Ranked choice voting (RCV) brings voters closer to their representatives through their new power to rank candidates. RCV results in more representative outcomes and allows voters to support the candidate they like the most without helping elect the one they like the least.
RCV does something else that is critically important: it helps government better reflect our people. In RCV elections, candidates who are women and people of color have been particularly successful. FairVote reported in a 2018 study that, despite only slight demographic changes, people of color went from winning only 40% of the California Bay Area’s 53 seats elected by RCV to nearly 60% in the years after moving to RCV. RepresentWomen reports that, as of January 2020, women held fully half of the 12 mayoral seats that had been elected by RCV and 49% of city council seats across 14 cities. In 2018, Mainers elect their first woman governor after the winner went from 33% of the vote in the first choice voting tally in a seven-candidate Democratic primary to a big majority win.
Lessons from hiring studies may explain these results. The key change in these local uses of RCV is that a single election now always decides the outcome. As a result, candidate fields have grown larger and more diverse when voters make the final decision — with direct implications given what we have learned from the psychology of having more women and people of color among finalists for a job.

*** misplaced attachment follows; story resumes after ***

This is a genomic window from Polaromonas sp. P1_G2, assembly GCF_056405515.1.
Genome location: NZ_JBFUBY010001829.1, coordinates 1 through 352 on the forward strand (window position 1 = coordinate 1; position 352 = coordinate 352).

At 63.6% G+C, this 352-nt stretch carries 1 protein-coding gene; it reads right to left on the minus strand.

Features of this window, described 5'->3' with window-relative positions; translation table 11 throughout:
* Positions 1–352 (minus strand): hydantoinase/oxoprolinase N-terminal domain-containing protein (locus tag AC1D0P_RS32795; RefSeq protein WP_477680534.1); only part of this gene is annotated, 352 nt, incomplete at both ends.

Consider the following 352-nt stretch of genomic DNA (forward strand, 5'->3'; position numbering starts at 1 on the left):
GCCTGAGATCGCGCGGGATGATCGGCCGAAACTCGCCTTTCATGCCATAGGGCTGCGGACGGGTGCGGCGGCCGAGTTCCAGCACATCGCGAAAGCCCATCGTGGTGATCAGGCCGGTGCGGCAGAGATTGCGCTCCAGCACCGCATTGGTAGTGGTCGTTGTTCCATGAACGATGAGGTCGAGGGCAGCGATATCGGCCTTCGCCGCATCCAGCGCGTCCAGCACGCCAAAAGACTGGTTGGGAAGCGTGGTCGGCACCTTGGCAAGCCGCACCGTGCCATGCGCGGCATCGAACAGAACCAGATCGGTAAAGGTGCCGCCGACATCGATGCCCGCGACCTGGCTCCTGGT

A Harvard Business Review article on studies on hiring practices reported the following: “When there was only one woman or minority candidate in a pool of four finalists, their odds of being hired were statistically zero. But when we created a new status quo among the finalist candidates by adding just one more woman or minority candidate, the decision makers actually considered hiring a woman or minority candidate.” Researchers found that the odds of hiring a woman were 79 times greater if there were at least two women in the finalist pool and the odds of hiring a person of color were astoundingly 193 times greater if there were at least racial minority candidates in the finalist pool.
In a year where the number of U.S. Senators and governors who are women are likely to stay below 24% and when the number of U.S Senators and governors who are Black will stay at 2%, a conversation about how to better reflect diversity is more timely than ever. Ranked choice voting offers real promise for change.